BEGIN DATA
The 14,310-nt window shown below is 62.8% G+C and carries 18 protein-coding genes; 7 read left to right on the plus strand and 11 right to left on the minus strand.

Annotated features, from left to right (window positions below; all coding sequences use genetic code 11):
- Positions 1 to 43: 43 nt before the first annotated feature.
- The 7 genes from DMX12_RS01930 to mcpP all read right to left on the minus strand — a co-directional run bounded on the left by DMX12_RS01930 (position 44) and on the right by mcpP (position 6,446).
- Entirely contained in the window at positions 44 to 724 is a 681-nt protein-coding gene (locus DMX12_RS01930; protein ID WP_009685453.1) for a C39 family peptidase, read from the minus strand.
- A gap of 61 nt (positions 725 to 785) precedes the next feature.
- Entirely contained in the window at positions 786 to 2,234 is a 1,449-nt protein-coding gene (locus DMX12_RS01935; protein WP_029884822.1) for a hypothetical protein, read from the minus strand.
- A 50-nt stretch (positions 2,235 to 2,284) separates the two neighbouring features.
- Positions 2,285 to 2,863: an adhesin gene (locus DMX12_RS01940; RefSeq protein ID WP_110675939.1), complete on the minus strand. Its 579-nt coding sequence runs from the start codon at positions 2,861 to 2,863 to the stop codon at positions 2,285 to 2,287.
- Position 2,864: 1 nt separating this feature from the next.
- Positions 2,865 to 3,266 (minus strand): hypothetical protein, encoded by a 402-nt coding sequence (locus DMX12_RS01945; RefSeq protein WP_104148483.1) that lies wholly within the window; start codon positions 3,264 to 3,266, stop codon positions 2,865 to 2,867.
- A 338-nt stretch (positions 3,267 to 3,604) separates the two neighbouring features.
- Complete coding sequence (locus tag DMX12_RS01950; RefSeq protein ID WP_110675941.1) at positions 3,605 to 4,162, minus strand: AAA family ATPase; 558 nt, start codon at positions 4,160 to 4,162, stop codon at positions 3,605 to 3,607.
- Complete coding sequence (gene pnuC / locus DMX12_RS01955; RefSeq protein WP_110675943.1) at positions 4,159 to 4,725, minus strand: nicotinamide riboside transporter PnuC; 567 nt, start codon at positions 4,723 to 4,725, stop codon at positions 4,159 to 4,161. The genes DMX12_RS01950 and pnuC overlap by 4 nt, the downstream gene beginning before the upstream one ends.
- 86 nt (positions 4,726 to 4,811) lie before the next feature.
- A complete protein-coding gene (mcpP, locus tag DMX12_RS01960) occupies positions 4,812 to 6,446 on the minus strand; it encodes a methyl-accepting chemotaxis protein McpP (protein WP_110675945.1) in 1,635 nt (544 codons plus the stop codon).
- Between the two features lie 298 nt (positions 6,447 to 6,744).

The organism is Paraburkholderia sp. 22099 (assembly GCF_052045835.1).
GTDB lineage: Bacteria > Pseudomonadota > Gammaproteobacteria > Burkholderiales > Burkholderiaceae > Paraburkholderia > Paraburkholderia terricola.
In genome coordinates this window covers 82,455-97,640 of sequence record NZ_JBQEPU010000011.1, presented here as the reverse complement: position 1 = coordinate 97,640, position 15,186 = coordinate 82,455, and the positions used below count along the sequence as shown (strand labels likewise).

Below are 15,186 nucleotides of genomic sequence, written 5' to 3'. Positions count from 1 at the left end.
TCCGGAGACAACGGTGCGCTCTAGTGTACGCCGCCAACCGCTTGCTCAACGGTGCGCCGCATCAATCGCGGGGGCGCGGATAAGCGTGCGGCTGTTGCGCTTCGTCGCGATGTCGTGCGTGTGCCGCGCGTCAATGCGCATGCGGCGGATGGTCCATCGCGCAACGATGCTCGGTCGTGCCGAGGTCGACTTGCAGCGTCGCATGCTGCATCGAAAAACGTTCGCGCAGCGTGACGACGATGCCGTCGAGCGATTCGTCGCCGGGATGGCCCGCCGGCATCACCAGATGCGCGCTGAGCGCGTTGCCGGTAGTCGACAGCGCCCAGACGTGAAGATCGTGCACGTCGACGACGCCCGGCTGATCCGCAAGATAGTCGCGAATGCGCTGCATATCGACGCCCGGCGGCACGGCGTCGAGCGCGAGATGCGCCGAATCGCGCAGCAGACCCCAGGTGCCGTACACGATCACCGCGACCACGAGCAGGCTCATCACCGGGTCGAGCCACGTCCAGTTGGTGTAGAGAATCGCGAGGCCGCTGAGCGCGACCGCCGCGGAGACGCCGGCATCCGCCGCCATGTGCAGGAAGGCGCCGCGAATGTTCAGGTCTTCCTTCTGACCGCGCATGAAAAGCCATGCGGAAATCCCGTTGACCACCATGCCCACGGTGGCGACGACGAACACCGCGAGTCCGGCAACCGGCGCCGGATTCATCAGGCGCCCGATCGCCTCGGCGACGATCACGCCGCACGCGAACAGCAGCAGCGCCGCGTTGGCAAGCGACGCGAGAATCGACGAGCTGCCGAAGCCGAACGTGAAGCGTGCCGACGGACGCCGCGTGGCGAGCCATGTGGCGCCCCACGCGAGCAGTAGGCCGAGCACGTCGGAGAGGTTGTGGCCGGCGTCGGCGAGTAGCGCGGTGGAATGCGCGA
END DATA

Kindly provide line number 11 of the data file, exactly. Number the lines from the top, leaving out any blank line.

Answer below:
- Positions 2,865 to 3,266 (minus strand): hypothetical protein, encoded by a 402-nt coding sequence (locus DMX12_RS01945; RefSeq protein WP_104148483.1) that lies wholly within the window; start codon positions 3,264 to 3,266, stop codon positions 2,865 to 2,867.